When all the world is a hopeless Jumble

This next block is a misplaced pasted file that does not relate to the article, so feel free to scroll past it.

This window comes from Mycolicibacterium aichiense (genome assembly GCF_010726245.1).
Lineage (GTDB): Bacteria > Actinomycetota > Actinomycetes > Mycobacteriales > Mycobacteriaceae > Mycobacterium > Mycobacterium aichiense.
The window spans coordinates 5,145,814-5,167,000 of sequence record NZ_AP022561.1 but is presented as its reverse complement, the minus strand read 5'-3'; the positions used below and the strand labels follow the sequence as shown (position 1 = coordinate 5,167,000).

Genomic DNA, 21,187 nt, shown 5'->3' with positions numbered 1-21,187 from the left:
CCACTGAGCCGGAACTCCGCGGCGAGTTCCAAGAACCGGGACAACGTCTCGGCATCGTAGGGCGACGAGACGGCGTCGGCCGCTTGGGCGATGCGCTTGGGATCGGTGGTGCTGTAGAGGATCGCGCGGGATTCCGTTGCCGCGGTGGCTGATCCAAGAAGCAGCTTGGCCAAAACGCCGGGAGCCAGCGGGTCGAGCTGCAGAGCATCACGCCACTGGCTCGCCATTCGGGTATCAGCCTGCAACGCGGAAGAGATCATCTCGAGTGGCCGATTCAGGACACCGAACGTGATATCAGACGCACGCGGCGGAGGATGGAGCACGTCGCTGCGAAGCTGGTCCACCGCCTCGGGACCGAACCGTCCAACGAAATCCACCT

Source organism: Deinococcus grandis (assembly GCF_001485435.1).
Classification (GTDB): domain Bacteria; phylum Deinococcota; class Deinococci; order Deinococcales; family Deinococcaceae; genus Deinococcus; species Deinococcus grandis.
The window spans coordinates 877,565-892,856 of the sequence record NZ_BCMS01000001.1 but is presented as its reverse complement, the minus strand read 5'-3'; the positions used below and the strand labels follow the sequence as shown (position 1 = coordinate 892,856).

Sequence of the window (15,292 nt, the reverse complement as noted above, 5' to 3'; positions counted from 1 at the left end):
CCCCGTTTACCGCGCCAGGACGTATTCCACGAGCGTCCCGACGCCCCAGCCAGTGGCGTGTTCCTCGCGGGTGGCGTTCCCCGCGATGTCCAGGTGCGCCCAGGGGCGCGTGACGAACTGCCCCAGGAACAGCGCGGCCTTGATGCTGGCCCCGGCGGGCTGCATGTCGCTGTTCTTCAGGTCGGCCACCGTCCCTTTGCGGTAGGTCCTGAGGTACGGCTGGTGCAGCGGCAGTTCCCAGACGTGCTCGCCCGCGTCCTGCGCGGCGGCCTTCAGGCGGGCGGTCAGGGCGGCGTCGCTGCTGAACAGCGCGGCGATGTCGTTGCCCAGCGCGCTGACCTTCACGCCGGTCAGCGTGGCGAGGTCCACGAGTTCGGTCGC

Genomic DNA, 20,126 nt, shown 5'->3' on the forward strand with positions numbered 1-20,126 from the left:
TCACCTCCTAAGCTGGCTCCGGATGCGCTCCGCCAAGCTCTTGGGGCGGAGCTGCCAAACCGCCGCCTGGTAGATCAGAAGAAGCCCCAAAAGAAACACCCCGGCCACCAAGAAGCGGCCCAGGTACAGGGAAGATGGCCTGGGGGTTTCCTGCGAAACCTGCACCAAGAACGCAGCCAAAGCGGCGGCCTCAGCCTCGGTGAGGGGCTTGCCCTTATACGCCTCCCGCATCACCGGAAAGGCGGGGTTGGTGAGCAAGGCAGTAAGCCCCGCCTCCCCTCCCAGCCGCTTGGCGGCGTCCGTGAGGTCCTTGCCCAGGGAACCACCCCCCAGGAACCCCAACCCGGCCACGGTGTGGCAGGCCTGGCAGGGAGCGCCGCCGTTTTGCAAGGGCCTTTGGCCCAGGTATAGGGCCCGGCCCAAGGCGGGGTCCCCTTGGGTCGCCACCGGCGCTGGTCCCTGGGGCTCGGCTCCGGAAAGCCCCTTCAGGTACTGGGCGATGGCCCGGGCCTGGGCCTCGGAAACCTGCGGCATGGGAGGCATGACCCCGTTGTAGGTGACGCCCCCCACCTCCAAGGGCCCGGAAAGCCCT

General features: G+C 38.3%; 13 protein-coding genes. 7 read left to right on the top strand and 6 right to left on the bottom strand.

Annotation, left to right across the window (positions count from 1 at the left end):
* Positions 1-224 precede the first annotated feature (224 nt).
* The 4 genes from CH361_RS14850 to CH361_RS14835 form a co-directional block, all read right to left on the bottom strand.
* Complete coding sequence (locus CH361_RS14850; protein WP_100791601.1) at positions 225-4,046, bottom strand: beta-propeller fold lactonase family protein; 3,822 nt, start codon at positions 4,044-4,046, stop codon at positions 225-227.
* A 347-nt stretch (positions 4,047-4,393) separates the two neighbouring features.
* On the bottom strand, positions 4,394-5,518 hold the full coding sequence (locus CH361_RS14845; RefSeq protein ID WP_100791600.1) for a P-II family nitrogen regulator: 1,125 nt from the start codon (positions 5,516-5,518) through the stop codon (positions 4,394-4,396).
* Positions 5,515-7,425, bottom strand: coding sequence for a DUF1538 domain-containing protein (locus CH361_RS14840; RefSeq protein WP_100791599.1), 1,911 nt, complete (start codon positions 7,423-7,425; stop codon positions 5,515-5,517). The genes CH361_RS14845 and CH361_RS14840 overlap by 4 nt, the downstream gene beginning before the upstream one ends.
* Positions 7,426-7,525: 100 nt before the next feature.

When all the world is a hopeless jumble uses crowd-control barriers and prismatic colors as a playful statement on repression, hope, and strategies of resistance. The title of the work alludes to the original opening line of the eminent ballad from the movie The Wizard of Oz, an adaptation of the 1900 children's novel The Wonderful Wizard of Oz by L. Frank Baum. The first verse of the lyrics was eventually edited when sung by Judy Garland for the movie. Written in 1938, a moment in history at times compared to the current political situation, the song narrates the desire to be over the rainbow where a trouble free world lies. The grey, galvanized barricades, which are globally employed to control and restrain crowds by police and security forces, are placed in a large sphere. Where usually the barricades limit and restrict, in When all the world is a hopeless jumble they become a mischievous demand for freedom, diversity and imaginative play.
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